The making of Interpol’s Turn On The Bright Lights
By Corey duBrowa
It’s the most mesmerizing 3:57 in indie rock and maybe one of the greatest album openers of all time, a monster monogram of a track that announces, with full clarity of purpose and voice, a band you’ve never heard before playing from the very tips of its toes. A new sound, like a dark wave rolling silently ashore, sweeping aside the dross that lingered there before. It’s “Untitled,” the first track on the debut album from New York City’s Interpol, 2002’s Turn On The Bright Lights. And it’s a stone killer.
The song unfurls slowly, like a giant flag in the wind, majestic and assured. It’s nothing but a processed guitar riff, its descending one-chord pattern bouncing two strings off one another using a delay, nearly suspended in mid-air. For 16 bars this continues, tension building; then, a hi-hat punctures the motif and a muscular bass line erupts from under the song’s surface, propelling it forward with a confidently sexy strut as intermittent guitar washes burst in like small explosions.
It isn’t until the 1:23 mark that the singer even enters the scene, in the most Hemingway-esque “For sale: baby shoes, never worn” manner possible, insisting that “Surprise, sometimes, will come around.” He doesn’t bother clarifying that he’ll surprise “you” until dispassionately repeating this verse for the third time, capping it all by tying the surprise to an altogether darker theme: “when you’re down.”
Why is the object of this minor-key classic down? Has the singer disappointed this person, or worse yet, subjected him or her to emotional or physical abuse (which a higher-pitched, whining guitar line, teetering on the verge of feedback way above the slinky motor of the song itself, seems to suggest for the final 1:40 of the track as it spirals down earthward)? We’re left to invent this outcome for ourselves as the track’s drums fade out and the guitars crash and collide into one another, as the song glides to a complete stop. “Untitled” conveys an entire emotional and spiritual world in less than four minutes, a fanfare the band would use to open its early live shows in New York City and that would come to signify its darkly majestic brand of guitar-driven urban psych-warfare for an entire generation of fans. John Richards, associate programming director at KEXP in Seattle, says that the first time he heard it while driving home from the station, he literally stopped the car and pulled over trying to figure out “who the hell that just was. I sat there totally focused, as that moment only happens two or three times a year if you’re lucky … music so good and built on the things you already loved that it literally stops you in your tracks.” That’s how much Interpol stood apart from its peers then; 15 years later—with the band now in the throes of a tour in which it will play the album front-to-back every night in theaters all over Europe and, most likely, the U.S.—it sounds as fresh and as dangerous as it did when Richards first stopped his vehicle.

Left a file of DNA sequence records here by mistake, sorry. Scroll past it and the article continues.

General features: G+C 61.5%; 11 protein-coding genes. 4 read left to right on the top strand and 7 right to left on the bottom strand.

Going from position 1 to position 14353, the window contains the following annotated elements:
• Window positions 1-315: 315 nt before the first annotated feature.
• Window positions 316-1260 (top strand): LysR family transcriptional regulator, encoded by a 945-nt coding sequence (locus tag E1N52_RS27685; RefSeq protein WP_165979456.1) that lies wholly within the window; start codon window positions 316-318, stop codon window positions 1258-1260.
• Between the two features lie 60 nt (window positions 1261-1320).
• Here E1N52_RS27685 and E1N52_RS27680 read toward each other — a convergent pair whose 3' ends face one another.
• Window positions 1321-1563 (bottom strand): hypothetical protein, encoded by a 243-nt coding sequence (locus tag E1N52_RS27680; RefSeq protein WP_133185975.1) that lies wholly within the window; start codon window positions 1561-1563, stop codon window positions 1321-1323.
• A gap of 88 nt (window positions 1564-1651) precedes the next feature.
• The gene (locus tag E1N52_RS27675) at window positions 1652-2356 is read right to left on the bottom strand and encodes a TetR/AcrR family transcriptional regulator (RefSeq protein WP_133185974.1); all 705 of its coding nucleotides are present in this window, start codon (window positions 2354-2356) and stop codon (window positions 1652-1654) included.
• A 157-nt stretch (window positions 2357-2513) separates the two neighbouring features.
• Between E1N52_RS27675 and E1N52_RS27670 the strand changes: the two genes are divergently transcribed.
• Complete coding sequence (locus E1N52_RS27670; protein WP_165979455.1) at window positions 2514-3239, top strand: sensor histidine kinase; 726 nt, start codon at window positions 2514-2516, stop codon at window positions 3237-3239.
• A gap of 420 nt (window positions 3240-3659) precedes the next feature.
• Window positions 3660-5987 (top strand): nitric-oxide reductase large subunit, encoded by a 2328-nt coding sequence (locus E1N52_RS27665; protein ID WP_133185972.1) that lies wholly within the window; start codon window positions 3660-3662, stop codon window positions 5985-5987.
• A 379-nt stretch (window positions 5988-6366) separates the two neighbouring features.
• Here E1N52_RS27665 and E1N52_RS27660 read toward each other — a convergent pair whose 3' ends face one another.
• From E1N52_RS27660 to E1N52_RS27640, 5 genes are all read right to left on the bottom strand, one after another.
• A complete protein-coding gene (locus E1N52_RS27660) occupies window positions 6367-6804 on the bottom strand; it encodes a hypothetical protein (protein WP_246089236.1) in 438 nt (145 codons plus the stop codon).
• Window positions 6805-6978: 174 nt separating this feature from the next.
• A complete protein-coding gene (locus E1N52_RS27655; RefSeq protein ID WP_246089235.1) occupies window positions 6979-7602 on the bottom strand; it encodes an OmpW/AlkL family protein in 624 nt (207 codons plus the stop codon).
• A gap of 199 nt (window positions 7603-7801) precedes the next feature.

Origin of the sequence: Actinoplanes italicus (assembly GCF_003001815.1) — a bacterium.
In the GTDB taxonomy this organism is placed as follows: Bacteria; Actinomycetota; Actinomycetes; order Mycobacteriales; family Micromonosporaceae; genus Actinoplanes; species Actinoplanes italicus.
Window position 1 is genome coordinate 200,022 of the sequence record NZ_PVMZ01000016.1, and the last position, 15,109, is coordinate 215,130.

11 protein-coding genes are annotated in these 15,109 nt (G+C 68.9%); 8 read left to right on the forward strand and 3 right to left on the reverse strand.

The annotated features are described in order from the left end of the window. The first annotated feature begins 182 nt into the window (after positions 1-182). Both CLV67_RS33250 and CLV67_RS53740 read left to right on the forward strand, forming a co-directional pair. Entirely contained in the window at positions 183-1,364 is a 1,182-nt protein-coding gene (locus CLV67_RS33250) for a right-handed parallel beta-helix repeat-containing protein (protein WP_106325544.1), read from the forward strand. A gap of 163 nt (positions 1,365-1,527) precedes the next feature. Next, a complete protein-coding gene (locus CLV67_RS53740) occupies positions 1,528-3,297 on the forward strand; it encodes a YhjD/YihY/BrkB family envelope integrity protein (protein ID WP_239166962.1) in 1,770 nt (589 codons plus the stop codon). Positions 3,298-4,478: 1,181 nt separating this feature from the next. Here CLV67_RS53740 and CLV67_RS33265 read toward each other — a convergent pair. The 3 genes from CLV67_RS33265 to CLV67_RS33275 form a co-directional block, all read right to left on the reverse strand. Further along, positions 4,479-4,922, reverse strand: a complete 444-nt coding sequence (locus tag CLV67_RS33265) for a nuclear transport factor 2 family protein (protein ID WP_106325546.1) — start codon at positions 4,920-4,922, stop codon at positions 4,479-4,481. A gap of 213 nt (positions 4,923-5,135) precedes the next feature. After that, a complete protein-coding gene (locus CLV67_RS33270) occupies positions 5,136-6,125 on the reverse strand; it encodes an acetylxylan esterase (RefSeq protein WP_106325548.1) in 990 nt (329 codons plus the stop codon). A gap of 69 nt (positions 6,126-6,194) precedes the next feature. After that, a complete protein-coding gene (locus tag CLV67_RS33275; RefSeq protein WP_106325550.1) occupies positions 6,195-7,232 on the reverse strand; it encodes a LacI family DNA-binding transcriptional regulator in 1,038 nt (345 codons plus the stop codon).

“I wrote the riff in my apartment,” says Daniel Kessler, the band’s lead guitarist and mastermind. “The idea was to have something that would announce ourselves, set a tone—and it certainly did that. It took awhile for us to call it something other than ‘Intro.’ When you’re playing your local pub in New York City, god knows what came on before you hit the stage. You need a palate cleanser. Something to normalize the night.”
“It started as this minimal riff from Daniel that didn’t have any changes—just a linear, long verse,” adds Paul Banks, Interpol’s singer, lyricist and second guitarist. “Shortly after introducing it to the band, we decided, ‘We’re gonna make this the first one we play at all our shows,’ because it unfolds slowly, there isn’t too much to digest about it. We all just loved that song. It became the way to welcome people into our atmosphere.”
That “atmosphere” was the sepia-toned New York City of the late ’90s: unreconstructed and grubby, an urban wrestling cage that remained plagued by drug and crime problems and a Lower East Side that still functioned as a junkie’s playground, long before it was scrubbed up for the developers and upscale condo dwellers who would arrive later. Interpol was a baby band full of young men trying to prove themselves—to the world, to each other—in a town that had a storied history of Important Rock Acts but hadn’t produced one in many years. But as Interpol, the Strokes, Yeah Yeah Yeahs, Liars, Rapture and Walkmen would all prove, this was about to change.
Kessler first met Banks at a Paris summer study-abroad program, and again later, along with bassist Carlos Dengler (“Carlos D.”), while the three were students at NYU in the late ’90s. At first, it wasn’t entirely clear that they would end up forming any kind of creative or collaborative project. “I was on the hunt for people I could play with; I was looking more for sensibilities or who had a certain way of looking at things (than ability),” says Kessler. “I met Carlos in a history lecture class; he was the only one asking questions in a huge classroom, so he stood out, dressed in a manner not too dissimilar from how he does now. We started talking and playing some music together. Paul was just out of high school and had a way of carrying himself that was wise beyond his years. I ran into him on the street and wrote his info down. We talked at the end of the school year about the band; he was like, ‘Cool idea,’ and then went away for the summer. So, I found a singing guitarist. I have no idea what he sings like or what he plays, and I sure hope he calls in four months when he’s back in New York. And he did. Then we really got to talking.”